By Katie K
The crowd had that restless energy that crowds tend to possess when they’re teetering back and forth between being annoyed by how late the performer is and how excited they are to be there. An interesting feeling considering that for this particular event, there was no actual performance. Instead, Odd Future leader Tyler, The Creator was simply sitting down with notable rap journalist Elliott Wilson at Highline Ballroom in New York City for an hour-long interview. And even though there was no concert, the event quickly sold out with fans eager to have a more personal experience with the rap group’s charismatic frontman.
It’s a feat that only a handful of musicians can boast — at just 22, Tyler already has the star-power to fill a medium-sized venue with people who just want to hear him talk. What’s more is that he’s created a personality so vivid that an established journalist and industry figure like Wilson also wanted to hear what he had to say. I was curious to see if he’d let us into his fiercely guarded creative process, one that produces tracks as dark as “Bastard” and ones as controversially groundbreaking as “Yonkers.” One that produces artistic feats like the video for “IFHY” and one that produces clips as immaturely bizarre as the Mountain Dew commercials.
Once the discussion started, though, it was immediately clear we weren’t going to see any of his “personalities” that helped create the above. Instead we were, very simply, going to see a 22-year-old talk about shit he likes and shit he doesn’t like. Critics, journalists, and bloggers may respect and value Tyler as an artist, but he is much more than that to his fans. To them, Tyler, the Creator isn’t their favorite rapper, he’s their best friend. And it is this very idea that comprises the core of why he’s so popular.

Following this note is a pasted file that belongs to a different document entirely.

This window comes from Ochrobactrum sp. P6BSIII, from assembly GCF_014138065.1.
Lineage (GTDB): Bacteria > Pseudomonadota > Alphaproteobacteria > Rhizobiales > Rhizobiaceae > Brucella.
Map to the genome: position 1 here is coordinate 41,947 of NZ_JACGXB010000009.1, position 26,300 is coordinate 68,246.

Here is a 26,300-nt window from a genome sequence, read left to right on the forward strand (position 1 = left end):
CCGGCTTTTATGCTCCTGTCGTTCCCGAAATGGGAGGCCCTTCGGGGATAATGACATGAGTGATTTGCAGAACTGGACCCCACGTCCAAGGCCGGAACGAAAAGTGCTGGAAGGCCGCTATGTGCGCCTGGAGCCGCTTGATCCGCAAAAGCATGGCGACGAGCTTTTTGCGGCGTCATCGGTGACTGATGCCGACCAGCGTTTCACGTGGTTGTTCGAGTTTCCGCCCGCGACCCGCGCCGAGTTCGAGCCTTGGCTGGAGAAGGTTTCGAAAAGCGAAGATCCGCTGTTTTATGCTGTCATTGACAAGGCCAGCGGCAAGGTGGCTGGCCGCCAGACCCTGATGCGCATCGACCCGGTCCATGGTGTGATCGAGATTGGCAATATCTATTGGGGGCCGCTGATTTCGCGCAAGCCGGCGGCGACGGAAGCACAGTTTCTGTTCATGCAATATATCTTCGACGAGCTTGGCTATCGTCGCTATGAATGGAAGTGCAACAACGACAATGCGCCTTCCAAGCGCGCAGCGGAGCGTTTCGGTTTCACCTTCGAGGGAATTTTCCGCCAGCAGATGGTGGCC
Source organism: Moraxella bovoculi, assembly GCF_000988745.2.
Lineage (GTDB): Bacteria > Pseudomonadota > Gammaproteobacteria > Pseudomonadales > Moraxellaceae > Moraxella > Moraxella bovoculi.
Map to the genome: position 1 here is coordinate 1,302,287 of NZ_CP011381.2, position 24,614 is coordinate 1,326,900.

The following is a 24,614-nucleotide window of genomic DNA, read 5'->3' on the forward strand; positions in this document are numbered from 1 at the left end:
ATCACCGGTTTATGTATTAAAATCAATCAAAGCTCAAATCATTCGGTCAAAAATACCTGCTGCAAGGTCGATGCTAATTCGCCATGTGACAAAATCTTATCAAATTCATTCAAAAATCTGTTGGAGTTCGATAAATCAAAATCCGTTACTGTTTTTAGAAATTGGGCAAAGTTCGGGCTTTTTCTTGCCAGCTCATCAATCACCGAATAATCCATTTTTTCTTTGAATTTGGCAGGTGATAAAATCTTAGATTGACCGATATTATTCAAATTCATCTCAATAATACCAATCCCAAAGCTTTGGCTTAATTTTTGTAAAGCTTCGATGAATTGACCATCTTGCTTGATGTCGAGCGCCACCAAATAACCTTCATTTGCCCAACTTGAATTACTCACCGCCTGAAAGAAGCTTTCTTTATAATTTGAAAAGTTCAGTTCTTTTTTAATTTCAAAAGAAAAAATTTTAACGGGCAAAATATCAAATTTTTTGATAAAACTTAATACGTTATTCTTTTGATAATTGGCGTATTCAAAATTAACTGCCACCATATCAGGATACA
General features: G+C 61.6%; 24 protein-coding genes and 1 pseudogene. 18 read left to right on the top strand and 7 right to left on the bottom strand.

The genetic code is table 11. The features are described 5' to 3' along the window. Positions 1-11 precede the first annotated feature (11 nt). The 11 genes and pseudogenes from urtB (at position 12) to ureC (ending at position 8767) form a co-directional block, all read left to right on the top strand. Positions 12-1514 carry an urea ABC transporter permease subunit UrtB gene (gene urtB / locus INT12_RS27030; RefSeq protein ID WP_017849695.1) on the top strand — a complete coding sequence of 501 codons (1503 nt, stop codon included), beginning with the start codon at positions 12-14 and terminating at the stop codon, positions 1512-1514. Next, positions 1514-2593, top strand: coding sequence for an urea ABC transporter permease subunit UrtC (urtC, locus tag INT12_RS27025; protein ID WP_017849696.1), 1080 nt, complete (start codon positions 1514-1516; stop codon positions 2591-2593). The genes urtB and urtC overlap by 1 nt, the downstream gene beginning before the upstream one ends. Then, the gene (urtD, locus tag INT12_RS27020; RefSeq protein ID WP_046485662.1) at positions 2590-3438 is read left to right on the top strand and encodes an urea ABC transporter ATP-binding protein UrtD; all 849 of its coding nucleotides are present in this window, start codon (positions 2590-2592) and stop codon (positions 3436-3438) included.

Kids support him because in doing so, it very much feels like they are actually supporting their own friend. Though oftentimes the material Tyler creates possesses a thoughtfulness and artistry of someone much older, his actions and thoughts outside of his music are reminiscent of those displayed by teenagers who make fun of people at malls, skateboard in parking lots, and still find bathroom humor hilarious.
Tyler is admired because he stuck a huge middle finger up to authority, to parents who still don’t understand, and to people who said, “No, you can’t do that.”
Other rappers are admired because they broke free of the cyclical nature of hustling on the street to survive – a situation that fascinates listeners even though most can not relate to it. Tyler is admired because he stuck a huge middle finger up to authority, to parents who still don’t understand, and to people who said, “No, you can’t do that.” It’s something that most Odd Future listeners can relate to in a very real way.
Part of his accessibility comes from the way he opens up his life to fans; he broadcasts his personality digitally, just like the rest of today’s youth. He’s highly active on Twitter, Instagram and Vine. “But not Facebook,” he says to a thunderous round of applause from the audience. “Fuck Facebook, that shit’s weak. Facebook used to be cool but not anymore.” Their leader Tyler has deemed the world’s most popular social media “uncool.” Cue the sound of thousands of instant deactivations.